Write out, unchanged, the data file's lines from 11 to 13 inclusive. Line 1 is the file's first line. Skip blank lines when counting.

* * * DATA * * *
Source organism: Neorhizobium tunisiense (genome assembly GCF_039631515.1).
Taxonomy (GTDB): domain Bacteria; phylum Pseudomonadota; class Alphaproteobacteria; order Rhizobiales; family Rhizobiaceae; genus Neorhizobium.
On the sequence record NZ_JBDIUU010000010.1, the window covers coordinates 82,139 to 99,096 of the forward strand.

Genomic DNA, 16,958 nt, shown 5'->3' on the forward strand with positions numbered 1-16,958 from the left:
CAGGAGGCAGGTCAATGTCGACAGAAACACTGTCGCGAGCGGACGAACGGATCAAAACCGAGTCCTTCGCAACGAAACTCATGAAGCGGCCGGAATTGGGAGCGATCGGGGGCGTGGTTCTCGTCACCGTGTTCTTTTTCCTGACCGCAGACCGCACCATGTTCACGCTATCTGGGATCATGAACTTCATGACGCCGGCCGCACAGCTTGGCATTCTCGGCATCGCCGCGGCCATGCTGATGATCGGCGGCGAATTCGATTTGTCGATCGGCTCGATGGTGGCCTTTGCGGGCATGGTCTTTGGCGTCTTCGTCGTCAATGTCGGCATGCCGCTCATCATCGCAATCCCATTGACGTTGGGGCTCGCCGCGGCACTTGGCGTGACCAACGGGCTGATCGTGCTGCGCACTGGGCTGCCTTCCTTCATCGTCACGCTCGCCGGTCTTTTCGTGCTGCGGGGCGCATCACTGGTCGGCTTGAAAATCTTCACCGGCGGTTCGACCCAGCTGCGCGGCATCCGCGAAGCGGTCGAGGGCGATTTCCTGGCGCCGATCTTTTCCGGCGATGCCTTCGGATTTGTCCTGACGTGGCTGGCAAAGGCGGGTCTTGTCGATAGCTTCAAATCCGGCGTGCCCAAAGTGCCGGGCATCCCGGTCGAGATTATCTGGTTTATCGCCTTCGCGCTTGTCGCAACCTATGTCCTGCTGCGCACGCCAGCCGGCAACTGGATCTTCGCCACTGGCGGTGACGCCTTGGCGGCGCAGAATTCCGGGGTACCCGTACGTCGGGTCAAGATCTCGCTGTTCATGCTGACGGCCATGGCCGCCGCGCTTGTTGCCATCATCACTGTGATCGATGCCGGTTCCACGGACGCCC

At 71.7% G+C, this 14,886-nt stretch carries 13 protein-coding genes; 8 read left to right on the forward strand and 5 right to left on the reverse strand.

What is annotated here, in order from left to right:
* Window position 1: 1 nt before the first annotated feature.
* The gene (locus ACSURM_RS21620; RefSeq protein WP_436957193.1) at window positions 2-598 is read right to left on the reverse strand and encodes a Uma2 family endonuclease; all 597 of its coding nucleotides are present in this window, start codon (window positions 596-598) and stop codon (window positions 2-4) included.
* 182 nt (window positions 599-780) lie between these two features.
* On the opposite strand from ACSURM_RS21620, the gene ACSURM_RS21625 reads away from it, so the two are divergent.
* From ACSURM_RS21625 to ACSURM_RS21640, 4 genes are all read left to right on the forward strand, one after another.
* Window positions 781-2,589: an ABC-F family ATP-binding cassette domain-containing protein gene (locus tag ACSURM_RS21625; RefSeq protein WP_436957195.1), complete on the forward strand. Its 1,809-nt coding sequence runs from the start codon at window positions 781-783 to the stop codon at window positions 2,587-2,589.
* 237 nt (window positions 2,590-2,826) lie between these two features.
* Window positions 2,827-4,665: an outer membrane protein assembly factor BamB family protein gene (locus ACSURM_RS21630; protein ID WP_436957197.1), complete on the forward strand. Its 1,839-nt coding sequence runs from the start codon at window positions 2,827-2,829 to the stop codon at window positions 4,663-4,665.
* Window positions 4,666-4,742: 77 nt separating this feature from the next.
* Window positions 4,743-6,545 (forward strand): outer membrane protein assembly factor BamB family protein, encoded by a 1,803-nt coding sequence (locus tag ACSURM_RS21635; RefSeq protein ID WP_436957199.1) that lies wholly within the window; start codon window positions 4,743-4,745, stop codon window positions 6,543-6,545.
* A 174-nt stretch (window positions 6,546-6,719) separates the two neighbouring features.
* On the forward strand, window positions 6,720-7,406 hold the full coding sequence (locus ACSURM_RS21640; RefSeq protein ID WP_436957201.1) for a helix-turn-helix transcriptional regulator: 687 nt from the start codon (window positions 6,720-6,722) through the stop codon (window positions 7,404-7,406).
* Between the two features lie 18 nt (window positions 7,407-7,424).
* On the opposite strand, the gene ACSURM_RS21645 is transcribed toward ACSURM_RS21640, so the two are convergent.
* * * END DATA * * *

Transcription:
* On the opposite strand from ACSURM_RS21620, the gene ACSURM_RS21625 reads away from it, so the two are divergent.
* From ACSURM_RS21625 to ACSURM_RS21640, 4 genes are all read left to right on the forward strand, one after another.
* Window positions 781-2,589: an ABC-F family ATP-binding cassette domain-containing protein gene (locus tag ACSURM_RS21625; RefSeq protein WP_436957195.1), complete on the forward strand. Its 1,809-nt coding sequence runs from the start codon at window positions 781-783 to the stop codon at window positions 2,587-2,589.